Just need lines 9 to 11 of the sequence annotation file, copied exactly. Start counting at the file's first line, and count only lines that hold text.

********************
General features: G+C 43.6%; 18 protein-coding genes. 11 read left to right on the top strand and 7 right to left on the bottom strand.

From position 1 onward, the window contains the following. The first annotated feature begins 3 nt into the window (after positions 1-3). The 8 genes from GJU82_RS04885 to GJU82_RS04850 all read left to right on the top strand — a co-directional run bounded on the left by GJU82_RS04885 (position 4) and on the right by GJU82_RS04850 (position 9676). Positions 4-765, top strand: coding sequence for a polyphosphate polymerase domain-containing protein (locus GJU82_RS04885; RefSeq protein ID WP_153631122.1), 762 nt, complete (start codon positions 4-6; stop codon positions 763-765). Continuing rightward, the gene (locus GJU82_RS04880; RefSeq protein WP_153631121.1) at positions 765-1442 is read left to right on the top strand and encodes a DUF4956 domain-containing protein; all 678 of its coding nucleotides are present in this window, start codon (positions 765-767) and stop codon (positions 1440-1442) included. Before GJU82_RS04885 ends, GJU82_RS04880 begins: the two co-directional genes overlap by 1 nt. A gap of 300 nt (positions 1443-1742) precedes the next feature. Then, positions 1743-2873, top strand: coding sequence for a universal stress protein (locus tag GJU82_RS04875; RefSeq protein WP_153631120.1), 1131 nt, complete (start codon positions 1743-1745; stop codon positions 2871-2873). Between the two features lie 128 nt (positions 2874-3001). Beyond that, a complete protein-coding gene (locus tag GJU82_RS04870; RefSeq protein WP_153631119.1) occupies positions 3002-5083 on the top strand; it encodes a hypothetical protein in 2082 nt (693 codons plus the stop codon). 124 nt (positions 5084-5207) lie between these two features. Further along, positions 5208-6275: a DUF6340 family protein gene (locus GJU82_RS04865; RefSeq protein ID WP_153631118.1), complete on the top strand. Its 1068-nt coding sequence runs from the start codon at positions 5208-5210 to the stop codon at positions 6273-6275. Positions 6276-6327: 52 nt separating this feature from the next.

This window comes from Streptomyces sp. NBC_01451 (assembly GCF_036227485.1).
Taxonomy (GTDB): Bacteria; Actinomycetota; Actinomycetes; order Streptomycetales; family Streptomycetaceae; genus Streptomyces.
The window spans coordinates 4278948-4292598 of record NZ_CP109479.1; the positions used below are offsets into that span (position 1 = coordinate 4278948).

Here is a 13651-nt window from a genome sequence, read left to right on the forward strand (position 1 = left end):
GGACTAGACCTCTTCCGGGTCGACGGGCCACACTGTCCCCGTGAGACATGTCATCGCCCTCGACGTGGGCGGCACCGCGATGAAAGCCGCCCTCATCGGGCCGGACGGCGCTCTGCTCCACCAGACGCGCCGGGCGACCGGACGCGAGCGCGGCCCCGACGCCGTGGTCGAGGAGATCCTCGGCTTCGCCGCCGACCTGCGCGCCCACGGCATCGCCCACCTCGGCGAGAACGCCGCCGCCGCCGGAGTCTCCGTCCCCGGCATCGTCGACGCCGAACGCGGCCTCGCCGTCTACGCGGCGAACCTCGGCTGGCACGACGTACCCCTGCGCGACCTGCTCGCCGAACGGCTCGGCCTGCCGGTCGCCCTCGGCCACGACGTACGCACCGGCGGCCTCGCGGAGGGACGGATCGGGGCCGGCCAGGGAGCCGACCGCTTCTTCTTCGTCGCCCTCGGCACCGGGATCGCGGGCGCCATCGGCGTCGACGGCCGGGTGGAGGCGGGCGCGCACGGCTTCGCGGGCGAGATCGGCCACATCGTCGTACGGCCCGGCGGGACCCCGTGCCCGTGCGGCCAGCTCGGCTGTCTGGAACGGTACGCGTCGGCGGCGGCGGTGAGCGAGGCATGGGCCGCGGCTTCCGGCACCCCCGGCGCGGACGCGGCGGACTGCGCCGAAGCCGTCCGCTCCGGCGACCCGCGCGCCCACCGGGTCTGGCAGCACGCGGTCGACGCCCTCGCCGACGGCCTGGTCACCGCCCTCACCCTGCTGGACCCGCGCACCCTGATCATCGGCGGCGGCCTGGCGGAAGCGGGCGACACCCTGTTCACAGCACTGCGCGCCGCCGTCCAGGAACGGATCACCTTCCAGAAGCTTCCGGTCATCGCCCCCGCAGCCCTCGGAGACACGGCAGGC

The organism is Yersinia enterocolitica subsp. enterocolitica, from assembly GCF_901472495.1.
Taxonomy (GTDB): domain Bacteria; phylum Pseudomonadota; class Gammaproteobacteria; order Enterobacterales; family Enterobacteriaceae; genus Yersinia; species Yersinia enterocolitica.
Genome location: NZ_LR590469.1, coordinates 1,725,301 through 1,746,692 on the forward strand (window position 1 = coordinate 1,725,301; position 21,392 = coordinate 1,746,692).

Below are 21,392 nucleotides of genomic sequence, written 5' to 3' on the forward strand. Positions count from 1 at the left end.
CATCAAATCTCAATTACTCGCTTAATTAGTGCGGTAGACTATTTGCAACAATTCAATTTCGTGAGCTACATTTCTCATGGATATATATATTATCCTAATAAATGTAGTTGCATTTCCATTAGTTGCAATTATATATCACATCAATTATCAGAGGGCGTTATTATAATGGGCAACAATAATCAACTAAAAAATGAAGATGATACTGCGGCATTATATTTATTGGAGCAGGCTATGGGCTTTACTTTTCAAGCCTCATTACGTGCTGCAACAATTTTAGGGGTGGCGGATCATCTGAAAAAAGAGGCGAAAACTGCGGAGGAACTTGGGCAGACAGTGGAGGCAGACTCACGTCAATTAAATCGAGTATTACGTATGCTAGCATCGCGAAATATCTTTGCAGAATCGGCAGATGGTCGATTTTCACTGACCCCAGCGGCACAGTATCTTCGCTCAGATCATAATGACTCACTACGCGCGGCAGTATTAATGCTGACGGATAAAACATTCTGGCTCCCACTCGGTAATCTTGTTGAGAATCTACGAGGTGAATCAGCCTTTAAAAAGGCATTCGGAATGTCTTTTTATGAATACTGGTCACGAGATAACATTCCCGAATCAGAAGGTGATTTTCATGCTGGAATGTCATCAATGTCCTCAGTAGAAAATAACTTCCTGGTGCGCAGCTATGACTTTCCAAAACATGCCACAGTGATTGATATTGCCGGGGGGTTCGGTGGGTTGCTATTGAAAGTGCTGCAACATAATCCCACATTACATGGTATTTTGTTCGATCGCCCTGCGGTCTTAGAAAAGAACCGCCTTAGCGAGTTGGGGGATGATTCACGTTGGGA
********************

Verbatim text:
Taxonomy (GTDB): domain Bacteria; phylum Pseudomonadota; class Gammaproteobacteria; order Enterobacterales; family Enterobacteriaceae; genus Yersinia; species Yersinia enterocolitica.
Genome location: NZ_LR590469.1, coordinates 1,725,301 through 1,746,692 on the forward strand (window position 1 = coordinate 1,725,301; position 21,392 = coordinate 1,746,692).

Below are 21,392 nucleotides of genomic sequence, written 5' to 3' on the forward strand. Positions count from 1 at the left end.